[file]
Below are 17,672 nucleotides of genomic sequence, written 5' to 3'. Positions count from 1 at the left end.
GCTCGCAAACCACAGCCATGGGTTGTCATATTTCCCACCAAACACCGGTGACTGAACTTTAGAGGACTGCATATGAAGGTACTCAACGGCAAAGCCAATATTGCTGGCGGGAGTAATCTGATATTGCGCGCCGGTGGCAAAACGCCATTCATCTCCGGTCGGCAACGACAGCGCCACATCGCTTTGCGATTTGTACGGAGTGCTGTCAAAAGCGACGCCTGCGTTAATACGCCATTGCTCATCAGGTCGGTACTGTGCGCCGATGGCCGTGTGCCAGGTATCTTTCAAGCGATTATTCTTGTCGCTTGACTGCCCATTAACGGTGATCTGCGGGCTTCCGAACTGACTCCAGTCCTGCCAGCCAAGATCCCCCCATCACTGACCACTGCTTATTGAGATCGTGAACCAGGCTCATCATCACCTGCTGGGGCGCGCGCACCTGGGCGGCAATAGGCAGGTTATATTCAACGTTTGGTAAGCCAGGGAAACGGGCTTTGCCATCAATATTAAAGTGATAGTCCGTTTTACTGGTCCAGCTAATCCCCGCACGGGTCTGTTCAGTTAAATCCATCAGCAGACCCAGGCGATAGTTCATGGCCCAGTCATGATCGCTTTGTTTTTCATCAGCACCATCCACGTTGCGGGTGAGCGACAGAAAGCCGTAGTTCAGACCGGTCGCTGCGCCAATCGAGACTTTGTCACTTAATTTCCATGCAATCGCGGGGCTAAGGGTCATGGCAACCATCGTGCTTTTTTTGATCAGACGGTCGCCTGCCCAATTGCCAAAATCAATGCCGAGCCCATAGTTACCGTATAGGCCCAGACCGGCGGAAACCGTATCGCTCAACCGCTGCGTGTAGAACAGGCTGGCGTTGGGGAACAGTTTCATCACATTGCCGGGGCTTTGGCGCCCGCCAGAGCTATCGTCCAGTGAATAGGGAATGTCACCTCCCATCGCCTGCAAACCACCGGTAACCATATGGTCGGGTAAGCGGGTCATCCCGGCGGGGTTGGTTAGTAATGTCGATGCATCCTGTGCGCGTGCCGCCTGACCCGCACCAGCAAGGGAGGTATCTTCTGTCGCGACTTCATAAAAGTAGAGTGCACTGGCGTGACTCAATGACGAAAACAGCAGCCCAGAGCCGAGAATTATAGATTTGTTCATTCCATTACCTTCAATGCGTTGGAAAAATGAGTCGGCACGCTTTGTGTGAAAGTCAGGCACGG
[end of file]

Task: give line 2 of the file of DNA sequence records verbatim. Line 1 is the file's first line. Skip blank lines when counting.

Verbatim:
GCTCGCAAACCACAGCCATGGGTTGTCATATTTCCCACCAAACACCGGTGACTGAACTTTAGAGGACTGCATATGAAGGTACTCAACGGCAAAGCCAATATTGCTGGCGGGAGTAATCTGATATTGCGCGCCGGTGGCAAAACGCCATTCATCTCCGGTCGGCAACGACAGCGCCACATCGCTTTGCGATTTGTACGGAGTGCTGTCAAAAGCGACGCCTGCGTTAATACGCCATTGCTCATCAGGTCGGTACTGTGCGCCGATGGCCGTGTGCCAGGTATCTTTCAAGCGATTATTCTTGTCGCTTGACTGCCCATTAACGGTGATCTGCGGGCTTCCGAACTGACTCCAGTCCTGCCAGCCAAGATCCCCCCATCACTGACCACTGCTTATTGAGATCGTGAACCAGGCTCATCATCACCTGCTGGGGCGCGCGCACCTGGGCGGCAATAGGCAGGTTATATTCAACGTTTGGTAAGCCAGGGAAACGGGCTTTGCCATCAATATTAAAGTGATAGTCCGTTTTACTGGTCCAGCTAATCCCCGCACGGGTCTGTTCAGTTAAATCCATCAGCAGACCCAGGCGATAGTTCATGGCCCAGTCATGATCGCTTTGTTTTTCATCAGCACCATCCACGTTGCGGGTGAGCGACAGAAAGCCGTAGTTCAGACCGGTCGCTGCGCCAATCGAGACTTTGTCACTTAATTTCCATGCAATCGCGGGGCTAAGGGTCATGGCAACCATCGTGCTTTTTTTGATCAGACGGTCGCCTGCCCAATTGCCAAAATCAATGCCGAGCCCATAGTTACCGTATAGGCCCAGACCGGCGGAAACCGTATCGCTCAACCGCTGCGTGTAGAACAGGCTGGCGTTGGGGAACAGTTTCATCACATTGCCGGGGCTTTGGCGCCCGCCAGAGCTATCGTCCAGTGAATAGGGAATGTCACCTCCCATCGCCTGCAAACCACCGGTAACCATATGGTCGGGTAAGCGGGTCATCCCGGCGGGGTTGGTTAGTAATGTCGATGCATCCTGTGCGCGTGCCGCCTGACCCGCACCAGCAAGGGAGGTATCTTCTGTCGCGACTTCATAAAAGTAGAGTGCACTGGCGTGACTCAATGACGAAAACAGCAGCCCAGAGCCGAGAATTATAGATTTGTTCATTCCATTACCTTCAATGCGTTGGAAAAATGAGTCGGCACGCTTTGTGTGAAAGTCAGGCACGG